Yokota Air Base:


Yokota, located approximately 28 miles northwest of Tokyo, was opened in March 1940 by the Japanese Imperial Army as Tama Army Airfield. The name of the airfield was derived from Tama Prefecture -- or county in which it was located. At that time, the land area of the air base was approximately 1,102 acres, while the length of the runway measured 4,265 feet. By the end of 1942, the airfield was operating at its peak as the "Wright Field" of Japan, where newly designed aircraft were first tested. When US Forces took control of the base in 1945, they found 280 of the most modern Japanese aircraft still in excellent running condition. At least 100 of these were shipped to the U.S. for evaluation after the surrender by Japan.

The Japanese had removed the tops of hangars to resemble bomb-damaged facilities, so US fighters thought they were already bombed areas. For the most part, the Yokota area suffered little damage during World War II from American bombers. The airfield was fully operational when the allies arrived.

With the end of hostilities and the Japanese surrender in September 1945, a detachment of the 1st Cavalry Division arrived at the base on 4 September. The 1st Cav named the facility Fussa Army Airfield, then renamed it Yokota Army Airfield, after a small village located on the northeast corner of the base, at the end of September. The 353rd Engineering Construction and 864th Aviation Engineering Battalion moved ahead with great speed and finished the runway upgrade.


 November 1948 visit to Yokota by personnel of the 1st Cavalry Division

 

The initial USAAF use for the base was for airlift operations when the 2d Combat Cargo Group arrived with four C-47 squadrons. When the old runway deteriorated under heavy usage, the runway was repaired and Yokota supported operations of the A-26-equipped 3rd Bombardment Group by August 1946.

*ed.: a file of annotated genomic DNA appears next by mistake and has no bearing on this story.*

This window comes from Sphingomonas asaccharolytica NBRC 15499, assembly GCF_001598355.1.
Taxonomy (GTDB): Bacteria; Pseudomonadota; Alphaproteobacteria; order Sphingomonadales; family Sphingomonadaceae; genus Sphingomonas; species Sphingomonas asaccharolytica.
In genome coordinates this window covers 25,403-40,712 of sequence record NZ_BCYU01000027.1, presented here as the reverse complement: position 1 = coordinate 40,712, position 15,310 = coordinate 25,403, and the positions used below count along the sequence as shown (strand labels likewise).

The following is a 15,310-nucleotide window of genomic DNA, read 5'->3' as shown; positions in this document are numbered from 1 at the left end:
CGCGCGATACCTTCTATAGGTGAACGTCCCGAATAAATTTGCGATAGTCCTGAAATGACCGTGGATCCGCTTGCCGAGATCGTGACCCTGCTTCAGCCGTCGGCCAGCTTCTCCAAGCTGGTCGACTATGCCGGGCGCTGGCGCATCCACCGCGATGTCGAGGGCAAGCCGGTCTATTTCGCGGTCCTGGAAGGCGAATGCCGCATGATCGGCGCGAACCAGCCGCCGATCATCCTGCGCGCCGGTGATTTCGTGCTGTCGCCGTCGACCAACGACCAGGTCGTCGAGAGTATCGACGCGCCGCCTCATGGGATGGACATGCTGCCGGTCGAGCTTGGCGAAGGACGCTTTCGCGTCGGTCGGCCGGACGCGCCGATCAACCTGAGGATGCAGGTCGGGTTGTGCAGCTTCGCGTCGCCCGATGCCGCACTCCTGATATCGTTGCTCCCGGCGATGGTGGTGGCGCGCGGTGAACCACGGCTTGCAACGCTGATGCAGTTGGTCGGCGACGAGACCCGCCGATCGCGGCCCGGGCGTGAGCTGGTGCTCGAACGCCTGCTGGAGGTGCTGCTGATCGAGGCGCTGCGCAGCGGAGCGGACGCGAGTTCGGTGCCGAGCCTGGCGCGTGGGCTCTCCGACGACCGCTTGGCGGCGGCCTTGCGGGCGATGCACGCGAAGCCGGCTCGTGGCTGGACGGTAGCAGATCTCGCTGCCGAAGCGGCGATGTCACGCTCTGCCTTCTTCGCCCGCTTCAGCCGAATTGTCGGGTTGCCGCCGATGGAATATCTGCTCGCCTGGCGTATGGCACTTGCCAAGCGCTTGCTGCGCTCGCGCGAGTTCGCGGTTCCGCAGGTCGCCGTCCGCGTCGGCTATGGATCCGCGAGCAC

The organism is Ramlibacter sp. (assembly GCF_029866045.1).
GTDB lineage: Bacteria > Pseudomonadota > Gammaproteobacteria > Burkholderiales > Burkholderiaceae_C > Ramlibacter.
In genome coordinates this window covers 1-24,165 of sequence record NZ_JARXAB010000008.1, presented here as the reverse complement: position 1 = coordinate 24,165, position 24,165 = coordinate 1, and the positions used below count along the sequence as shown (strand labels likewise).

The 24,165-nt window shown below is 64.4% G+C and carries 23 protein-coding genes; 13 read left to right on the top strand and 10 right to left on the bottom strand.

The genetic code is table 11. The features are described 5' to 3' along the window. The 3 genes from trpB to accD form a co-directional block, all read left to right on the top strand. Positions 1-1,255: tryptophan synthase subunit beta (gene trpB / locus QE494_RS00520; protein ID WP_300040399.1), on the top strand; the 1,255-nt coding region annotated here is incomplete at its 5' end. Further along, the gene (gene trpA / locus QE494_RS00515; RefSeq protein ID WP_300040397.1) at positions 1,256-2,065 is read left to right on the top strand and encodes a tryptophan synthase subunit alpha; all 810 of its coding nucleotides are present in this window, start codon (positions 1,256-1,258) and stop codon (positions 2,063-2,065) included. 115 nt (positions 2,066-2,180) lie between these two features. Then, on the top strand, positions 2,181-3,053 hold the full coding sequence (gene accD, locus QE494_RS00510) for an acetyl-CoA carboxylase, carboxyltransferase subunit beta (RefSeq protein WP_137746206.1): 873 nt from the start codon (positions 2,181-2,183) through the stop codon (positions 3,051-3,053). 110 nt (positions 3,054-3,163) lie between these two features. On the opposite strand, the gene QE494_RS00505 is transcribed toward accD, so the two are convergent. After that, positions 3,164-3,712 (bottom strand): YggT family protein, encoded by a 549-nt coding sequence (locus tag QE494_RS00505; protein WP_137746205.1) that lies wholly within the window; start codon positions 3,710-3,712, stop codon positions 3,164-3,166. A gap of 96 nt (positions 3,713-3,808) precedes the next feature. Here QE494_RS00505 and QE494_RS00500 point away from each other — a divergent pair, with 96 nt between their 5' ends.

General Kenneth B. Wolfe, Fifth Air Force commander, landed his B-17 at the new airfield on August 15, 1946, at which time Yokota was officially dedicated as an American base for Occupation forces. Colonel Edward H. Underhill, Commanding Officer of the 3rd Bombardment Group, led fifteen A-26s into the field from Atsugi AB, a few miles to the south, in conjunction with the dedication. Fifth Air Force Commanding General K.S. Wolfe, and Base Commander Colonel E.B Bobzien unveiled a stone marker to mark the occasion of the official opening of Yokota Army Air Field.

In October 1946, Yokota Commander Colonel Bobzein was killed in a B-29 accident and Lt. Col. Warner L. Gates became Commanding Officer until February 1st, 1947 when Colonel Edward H. Underhill assumed command. On June 2nd, Col. James R. Gunn, Jr. took over as Yokota's Commander when Col. Underhill was transferred to the position of Commanding Officer of the 314th Composite Wing.


 Yokota 1950

 

 Yokota Army Air Base Dedication  August 15, 1946

 

 Senator Symington - Col. Underhill

 


Yokota was to be the hub of activity as it became the gathering point for aviation units from all over Far East Air Forces {FEAF}. These units would arrive usually for short stays for joint training exercises, including an Australian P-51 Group from Iwikuni Air Base on the southern tip of the island of Honshu as well as P-47 and B-29 units from Okinawa

Yokota provided support for fighter, bomber, and military airlift operations, hosting B-26, B/RB 29, P/F- 51, KB-50J, C-54, P-47, P/F-82, P-80  and many other aircraft.

Yokota was home base for the 3rd Bombardment Group (L) from August 1946 until March 1950, at which time the move to Johnson Air Base was ordered.

During the initial postwar occupation years, Yokota hosted the following known USAAF/USAF units:

8th Reconnaissance Group (June 1946 - October 1947) (F-7 (B-24) Liberator)

71st Reconnaissance Group (February 1947 - April 1949)
(RB-17, RB-29, RF-51, RF-61, and RF-80)

6th Night Fighter Squadron (1946–47) (P-61A/B)
Deactivated and redesignated as 339th Fighter Squadron (347th Fighter Group) with F-82F/G Twin Mustangs at Nagoya AB Japan.

3rd Emergency Rescue Squadron  (July 1947 - April 1950) (SB-17G)
Flew modified B-17G bombers equipped under their bellies with a 27-foot boat (termed the A-1) that could be dropped by parachute and which contained enough food, water, and clothing for twelve survivors to last for about twenty days in the ocean.

 A-26 Mechanic School

 Troops passing in Review

 

 

 Gas Station

 Gymasium


 8th Squadron Armament Status Board

 8th Squadron Aircraft Spare Parts Lockers

 Dave Menard Collection  ( Replicainscale)

 Documents via Dr. John Treiber Historian 374th Airlift Wing

 

 Dr. John Treiber - Senior Airman Shyrhonda Hickman